[OpenJDK 2D-Dev] Fix for drawing round endcaps on scaled lines.

Denis Lila dlila at redhat.com
Fri Jul 2 19:37:50 UTC 2010


I think I got this working. The webrev is at:
(NOTE: this is not a final version. I have included 2 versions
of 2 methods. Only one set should be kept. See below for more.)

My Changes:
    I've made LineSink into an interface, rather than an abstract class,
because all of its methods were abstract, so it makes more sense this way.

    I've introduced a new interface that extends LineSink called PathSink,
which allows the curveTo method, so there have been no changes to
Stroker's public interface. When someone wants to create a Stroker
with a PathSink output, it simply passes its constructor a PathSink, 
so the only changes outside of Stroker are in PiscesRenderingEngine, 
where the methods that handle Path2D and PathConsumer2D objects 
create nameless PathSinks instead of nameless LineSinks.

3. In Stroker:
    I've introduced a method called drawBezRoundJoin, analogous to
computeRoundJoin. In drawRoundJoin I detect whether the output is
a PathSink. If it is, I call drawBezRoundJoin, otherwise everything 
proceeds as it used to. drawBezRoundJoin uses computeBezierPoints to
compute the control points. computeBezierPoints computes the control points
for an arc of t radians, starting at angle a, with radius r 
by computing the control points of an arc of radius 1 of t radians that
starts at angle -t/2. This is done by solving the equations resulting
from the constraints that (P3-P2) and (P1-P0) must be parallel to the 
arc's tangents at P3 and P0 respectively, and that B(1/2)=(1,0). Then the
points are scaled by r, and rotated counter clockwise by a+t/2.
Then drawBezRoundJoin emits the curve.
    All this is done in a loop which is used to break up large arcs into
more than one bezier curve. Through the iterations, the computed control
points don't change - the only thing that changes is how they're rotated.
    So a good alternative approach would be to do the rotation outside of 
computeBezierPoints, and call computeBezierPoints once outside of the loop,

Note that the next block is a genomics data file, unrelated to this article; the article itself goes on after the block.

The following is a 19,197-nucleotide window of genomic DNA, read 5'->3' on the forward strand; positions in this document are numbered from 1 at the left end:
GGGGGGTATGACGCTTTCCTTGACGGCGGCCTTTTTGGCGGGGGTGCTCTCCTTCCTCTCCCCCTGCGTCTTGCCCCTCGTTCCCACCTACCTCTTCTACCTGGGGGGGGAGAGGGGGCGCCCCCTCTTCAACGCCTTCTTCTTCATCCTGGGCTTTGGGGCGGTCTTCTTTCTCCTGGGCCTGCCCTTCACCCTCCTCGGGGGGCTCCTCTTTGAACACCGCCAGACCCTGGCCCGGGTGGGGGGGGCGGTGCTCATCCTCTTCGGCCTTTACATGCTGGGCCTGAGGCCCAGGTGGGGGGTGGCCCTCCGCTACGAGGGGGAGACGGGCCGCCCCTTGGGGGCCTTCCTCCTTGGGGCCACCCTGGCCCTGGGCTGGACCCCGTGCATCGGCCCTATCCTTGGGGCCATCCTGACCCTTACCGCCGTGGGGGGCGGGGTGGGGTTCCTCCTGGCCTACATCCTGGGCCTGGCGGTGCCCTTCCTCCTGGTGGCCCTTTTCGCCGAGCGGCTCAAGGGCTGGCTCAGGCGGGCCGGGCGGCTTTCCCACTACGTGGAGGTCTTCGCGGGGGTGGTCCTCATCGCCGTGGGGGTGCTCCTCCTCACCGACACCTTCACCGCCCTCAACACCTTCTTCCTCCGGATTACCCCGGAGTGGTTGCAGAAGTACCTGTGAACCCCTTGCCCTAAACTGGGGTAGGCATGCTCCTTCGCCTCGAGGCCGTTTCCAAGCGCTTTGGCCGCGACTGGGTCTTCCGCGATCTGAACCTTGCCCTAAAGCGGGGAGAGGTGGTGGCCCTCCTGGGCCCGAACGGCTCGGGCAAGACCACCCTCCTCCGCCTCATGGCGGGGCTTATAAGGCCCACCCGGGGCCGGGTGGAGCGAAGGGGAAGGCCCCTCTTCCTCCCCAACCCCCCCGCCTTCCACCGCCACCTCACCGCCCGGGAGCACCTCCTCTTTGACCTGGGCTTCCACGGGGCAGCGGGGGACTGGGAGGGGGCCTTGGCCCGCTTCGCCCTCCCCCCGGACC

so that the control points aren't recomputed unnecessarily. 
I have included code for this in the methods computeBezierPoints2 and 
drawBezRoundJoin2. This is my favoured approach, since it is almost 
as clear as the other one, and it is faster.

    There is one more optimization that can be made, and I've included it
in a comment in line 703.

    I would very much appreciate any comments about any of this, but especially
about the idea in line 703 and about computeBezierPoints2,drawBezRoundJoin2
vs. computeBezierPoints,drawBezRoundJoin. 

    Stroker used to only have lines, but now it can emit lines and curves, so
I needed to change the format of reverse, to not only store coordinates, but 
to also tag them as belonging to a line or a curve.

Other Approaches:
    Since what needed to be done was to alter the behaviour of one
part of Stroker (drawing of round joins/caps) depending on the type 
of the output object, I thought it would be appropriate to make Stroker
an abstract factory, turn the methods that draw round joins/caps into 
abstract ones, put all the common functionality in concrete methods 
in Stroker, and put all the join/cap drawing methods in overriding methods
in concrete children of Stroker (instances of which were returned 
by static factories in Stroker).
    However, this was a bad approach, because the round cap/join drawing
methods are private, so the only way to call them in Stroker's children
from public methods in Stroker is to cast "this". So the code became
littered with instanceof operators and casts. Not to mention that Stroker's 
public interface had to change, and some functionality was lost: Stroker
allows changing it's output, so it is possible to use just 1 Stroker object
to widen paths going to many different outputs (but not at the same time).
This could no longer be supported with this approach.